54. 57. <ul><li>PASS 1: CLUSTER BUILDING </li></ul><ul><li>During the first pass the analyst is required to supply four types of information- </li></ul><ul><li>R , the radius distance in spectral space used to determine when a new cluster should be formed. </li></ul><ul><li>C, a spectral space distance parameter used when merging clusters when N is reached. </li></ul><ul><li>N , the number of pixels to be evaluated between each major merging of clusters. </li></ul><ul><li>C max maximum no. of clusters to be identified. </li></ul><ul><li>PASS 2: Assignment of pixels to one of the Cmax clusters using minimum distance classification logic </li></ul>
  55. 58. Original brightness values of pixels 1, 2, and 3 as measured in Bands 4 and 5 of the hypothetical remote sensed data.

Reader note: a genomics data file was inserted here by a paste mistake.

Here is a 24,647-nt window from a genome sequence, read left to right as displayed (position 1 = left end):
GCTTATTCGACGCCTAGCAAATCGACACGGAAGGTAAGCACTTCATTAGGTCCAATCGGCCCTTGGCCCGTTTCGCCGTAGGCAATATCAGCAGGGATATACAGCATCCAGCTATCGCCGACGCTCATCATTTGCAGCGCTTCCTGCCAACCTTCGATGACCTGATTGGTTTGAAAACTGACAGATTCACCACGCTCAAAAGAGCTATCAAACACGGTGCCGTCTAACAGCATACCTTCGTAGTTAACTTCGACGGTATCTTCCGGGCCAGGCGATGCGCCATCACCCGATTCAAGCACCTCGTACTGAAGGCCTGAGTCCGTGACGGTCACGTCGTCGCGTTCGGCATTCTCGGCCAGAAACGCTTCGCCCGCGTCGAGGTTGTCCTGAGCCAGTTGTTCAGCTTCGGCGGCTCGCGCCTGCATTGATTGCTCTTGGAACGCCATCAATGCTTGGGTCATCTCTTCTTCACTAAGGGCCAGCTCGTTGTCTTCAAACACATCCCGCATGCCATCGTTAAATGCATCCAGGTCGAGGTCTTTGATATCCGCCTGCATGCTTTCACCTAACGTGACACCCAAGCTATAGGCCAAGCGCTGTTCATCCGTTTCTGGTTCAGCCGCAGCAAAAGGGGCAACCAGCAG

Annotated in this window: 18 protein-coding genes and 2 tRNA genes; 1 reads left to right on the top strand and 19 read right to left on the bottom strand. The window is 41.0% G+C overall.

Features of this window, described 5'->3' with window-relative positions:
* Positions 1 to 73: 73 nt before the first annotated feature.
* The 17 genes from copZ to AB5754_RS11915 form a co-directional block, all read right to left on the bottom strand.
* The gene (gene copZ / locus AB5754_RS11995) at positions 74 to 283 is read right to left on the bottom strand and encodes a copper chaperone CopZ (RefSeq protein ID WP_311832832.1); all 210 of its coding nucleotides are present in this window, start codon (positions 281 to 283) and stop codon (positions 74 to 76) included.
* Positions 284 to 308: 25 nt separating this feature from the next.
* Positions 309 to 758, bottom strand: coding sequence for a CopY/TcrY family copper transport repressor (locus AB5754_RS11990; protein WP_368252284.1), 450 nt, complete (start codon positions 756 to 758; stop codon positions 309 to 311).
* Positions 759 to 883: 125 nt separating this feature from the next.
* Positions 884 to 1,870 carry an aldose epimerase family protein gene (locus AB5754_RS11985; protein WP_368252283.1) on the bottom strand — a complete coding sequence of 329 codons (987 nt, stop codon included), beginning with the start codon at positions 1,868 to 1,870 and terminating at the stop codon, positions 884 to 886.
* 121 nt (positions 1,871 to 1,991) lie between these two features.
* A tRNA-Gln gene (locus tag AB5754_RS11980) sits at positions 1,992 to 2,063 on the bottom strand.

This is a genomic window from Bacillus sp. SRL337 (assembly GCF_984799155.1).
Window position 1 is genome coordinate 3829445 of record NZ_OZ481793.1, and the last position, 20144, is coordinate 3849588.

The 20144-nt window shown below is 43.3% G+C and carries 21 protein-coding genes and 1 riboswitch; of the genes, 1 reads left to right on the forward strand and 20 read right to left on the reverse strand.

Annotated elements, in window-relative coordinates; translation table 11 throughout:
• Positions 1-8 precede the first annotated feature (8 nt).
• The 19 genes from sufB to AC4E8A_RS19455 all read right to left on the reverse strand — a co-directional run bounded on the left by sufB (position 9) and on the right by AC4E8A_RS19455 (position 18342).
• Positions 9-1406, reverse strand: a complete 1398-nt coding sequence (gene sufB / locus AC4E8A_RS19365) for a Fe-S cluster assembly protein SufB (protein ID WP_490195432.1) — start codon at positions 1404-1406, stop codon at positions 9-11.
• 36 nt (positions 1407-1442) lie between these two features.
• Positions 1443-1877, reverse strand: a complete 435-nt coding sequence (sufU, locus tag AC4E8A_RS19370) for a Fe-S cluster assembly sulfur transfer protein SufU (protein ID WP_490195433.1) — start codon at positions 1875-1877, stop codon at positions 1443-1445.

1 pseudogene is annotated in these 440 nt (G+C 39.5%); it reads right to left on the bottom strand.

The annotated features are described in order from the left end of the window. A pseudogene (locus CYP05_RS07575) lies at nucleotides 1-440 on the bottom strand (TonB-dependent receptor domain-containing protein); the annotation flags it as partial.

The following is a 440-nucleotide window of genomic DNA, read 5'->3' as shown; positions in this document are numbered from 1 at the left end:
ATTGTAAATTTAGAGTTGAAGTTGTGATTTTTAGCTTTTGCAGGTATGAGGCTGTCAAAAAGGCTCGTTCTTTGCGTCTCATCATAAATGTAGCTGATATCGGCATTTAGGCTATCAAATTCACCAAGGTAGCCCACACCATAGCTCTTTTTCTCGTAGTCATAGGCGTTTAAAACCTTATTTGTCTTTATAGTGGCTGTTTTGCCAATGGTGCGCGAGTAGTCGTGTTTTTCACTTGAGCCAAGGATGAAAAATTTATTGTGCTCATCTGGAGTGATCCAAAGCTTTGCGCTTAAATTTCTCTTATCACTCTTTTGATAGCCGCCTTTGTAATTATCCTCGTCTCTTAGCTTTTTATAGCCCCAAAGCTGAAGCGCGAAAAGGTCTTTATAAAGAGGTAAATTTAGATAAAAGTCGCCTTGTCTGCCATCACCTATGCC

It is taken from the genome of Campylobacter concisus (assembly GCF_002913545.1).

56. 59. The distance ( D ) in 2-dimensional spectral space between pixel 1 (cluster 1) and pixel 2 (potential cluster 2) in the first iteration is computed and tested against the value of R =15, the minimum acceptable radius. In this case, D does not exceed R . Therefore, we merge clusters 1 and 2 as shown in the next illustration.
  57. 60. Pixels 1 and 2 now represent cluster #1. Note that the location of cluster 1 has migrated from 10,10 to 15,15 after the first iteration. Now, pixel 3 distance (D=15.81) is computed to see if it is greater than the minimum threshold, R=15. It is, so pixel location 3 becomes cluster #2. This process continues until all 20 clusters are identified. Then the 20 clusters are evaluated using a distance measure, C (not shown), to merge the clusters that are closest to one another.
  58. 61. How clusters migrate during the several iterations of a clustering algorithm. The final ending point represents the mean vector that would be used in phase 2 of the clustering process when the minimum distance classification is performed.